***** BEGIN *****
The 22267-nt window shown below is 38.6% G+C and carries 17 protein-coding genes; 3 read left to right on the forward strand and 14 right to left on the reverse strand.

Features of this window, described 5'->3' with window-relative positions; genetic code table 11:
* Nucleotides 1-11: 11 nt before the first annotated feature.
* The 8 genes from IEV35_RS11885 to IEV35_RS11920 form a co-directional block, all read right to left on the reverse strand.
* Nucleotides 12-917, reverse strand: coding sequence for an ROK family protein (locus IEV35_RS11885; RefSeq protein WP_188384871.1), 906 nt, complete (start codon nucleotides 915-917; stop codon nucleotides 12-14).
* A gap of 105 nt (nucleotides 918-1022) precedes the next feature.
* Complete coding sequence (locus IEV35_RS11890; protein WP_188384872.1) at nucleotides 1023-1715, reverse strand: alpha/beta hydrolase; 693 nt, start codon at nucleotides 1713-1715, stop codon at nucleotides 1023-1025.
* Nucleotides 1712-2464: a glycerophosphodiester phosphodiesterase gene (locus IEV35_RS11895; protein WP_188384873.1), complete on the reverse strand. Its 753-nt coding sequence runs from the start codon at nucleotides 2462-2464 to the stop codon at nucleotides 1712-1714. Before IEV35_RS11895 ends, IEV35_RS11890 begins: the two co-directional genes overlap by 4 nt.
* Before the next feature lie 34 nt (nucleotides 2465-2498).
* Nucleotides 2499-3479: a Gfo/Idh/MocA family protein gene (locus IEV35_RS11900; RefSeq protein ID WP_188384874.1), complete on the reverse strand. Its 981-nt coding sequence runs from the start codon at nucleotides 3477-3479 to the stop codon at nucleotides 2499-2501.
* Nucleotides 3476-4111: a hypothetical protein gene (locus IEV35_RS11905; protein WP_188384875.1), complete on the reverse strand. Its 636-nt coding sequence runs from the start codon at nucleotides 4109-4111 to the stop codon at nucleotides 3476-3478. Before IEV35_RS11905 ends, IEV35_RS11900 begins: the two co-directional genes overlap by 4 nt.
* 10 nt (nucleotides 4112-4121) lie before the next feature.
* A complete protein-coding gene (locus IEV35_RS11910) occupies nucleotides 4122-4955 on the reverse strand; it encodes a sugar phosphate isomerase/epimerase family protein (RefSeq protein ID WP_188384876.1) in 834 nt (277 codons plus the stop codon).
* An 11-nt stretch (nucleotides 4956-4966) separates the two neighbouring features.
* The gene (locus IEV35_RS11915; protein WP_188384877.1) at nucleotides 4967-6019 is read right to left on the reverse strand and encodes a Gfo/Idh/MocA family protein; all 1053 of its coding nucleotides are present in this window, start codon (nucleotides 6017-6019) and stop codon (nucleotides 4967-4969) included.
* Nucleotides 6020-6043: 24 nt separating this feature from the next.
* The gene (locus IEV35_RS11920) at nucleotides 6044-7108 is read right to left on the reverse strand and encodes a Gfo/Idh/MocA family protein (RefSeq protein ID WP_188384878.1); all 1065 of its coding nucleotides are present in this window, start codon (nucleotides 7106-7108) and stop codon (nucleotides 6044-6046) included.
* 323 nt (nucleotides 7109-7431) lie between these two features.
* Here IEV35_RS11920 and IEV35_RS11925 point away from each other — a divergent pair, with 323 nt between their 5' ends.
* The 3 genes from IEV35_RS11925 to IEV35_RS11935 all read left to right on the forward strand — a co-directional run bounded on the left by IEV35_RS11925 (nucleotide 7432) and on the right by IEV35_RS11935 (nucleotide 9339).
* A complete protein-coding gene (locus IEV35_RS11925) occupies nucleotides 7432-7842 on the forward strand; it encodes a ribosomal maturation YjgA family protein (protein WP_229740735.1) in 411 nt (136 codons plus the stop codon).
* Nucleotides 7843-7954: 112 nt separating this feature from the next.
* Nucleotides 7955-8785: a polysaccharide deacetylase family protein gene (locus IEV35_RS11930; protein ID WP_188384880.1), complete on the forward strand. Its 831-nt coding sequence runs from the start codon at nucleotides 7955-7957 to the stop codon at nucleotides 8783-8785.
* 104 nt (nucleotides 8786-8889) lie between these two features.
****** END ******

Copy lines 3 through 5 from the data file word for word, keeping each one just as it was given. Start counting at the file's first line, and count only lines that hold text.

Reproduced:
* Nucleotides 1-11: 11 nt before the first annotated feature.
* The 8 genes from IEV35_RS11885 to IEV35_RS11920 form a co-directional block, all read right to left on the reverse strand.
* Nucleotides 12-917, reverse strand: coding sequence for an ROK family protein (locus IEV35_RS11885; RefSeq protein WP_188384871.1), 906 nt, complete (start codon nucleotides 915-917; stop codon nucleotides 12-14).